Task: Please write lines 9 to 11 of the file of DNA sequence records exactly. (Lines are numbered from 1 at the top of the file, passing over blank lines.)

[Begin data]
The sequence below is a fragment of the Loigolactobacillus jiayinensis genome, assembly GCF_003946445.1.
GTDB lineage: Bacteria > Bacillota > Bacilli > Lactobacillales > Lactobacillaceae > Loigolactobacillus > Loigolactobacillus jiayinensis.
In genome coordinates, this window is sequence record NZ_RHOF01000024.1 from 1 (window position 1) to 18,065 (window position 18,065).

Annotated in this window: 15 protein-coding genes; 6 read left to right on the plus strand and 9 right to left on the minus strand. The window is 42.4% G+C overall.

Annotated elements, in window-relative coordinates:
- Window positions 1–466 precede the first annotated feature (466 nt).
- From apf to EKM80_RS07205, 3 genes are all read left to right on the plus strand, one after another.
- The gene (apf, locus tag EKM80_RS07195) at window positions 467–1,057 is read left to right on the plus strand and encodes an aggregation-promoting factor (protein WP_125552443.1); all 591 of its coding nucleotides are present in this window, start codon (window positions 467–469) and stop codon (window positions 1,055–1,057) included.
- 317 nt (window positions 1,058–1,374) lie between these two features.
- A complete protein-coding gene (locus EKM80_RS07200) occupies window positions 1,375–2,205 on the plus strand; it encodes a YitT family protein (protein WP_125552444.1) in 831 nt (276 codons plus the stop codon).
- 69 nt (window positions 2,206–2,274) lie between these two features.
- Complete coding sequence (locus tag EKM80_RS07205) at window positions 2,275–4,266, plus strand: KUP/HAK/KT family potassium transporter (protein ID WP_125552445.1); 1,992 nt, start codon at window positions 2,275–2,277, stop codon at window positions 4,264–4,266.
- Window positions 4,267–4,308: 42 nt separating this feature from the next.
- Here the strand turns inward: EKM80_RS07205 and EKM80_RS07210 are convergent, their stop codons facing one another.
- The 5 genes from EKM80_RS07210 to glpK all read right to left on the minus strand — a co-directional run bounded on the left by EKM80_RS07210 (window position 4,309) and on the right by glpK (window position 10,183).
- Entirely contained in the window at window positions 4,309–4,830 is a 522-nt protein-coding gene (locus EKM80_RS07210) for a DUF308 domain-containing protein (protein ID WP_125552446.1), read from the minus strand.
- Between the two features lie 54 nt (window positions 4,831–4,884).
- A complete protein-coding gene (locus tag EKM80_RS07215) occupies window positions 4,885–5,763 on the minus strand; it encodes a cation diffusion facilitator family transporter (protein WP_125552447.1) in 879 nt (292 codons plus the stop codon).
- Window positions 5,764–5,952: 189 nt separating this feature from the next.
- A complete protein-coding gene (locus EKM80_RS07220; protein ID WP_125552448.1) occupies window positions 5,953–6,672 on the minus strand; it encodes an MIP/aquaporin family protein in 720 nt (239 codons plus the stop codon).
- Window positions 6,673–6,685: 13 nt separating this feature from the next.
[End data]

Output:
- 317 nt (window positions 1,058–1,374) lie between these two features.
- A complete protein-coding gene (locus EKM80_RS07200) occupies window positions 1,375–2,205 on the plus strand; it encodes a YitT family protein (protein WP_125552444.1) in 831 nt (276 codons plus the stop codon).
- 69 nt (window positions 2,206–2,274) lie between these two features.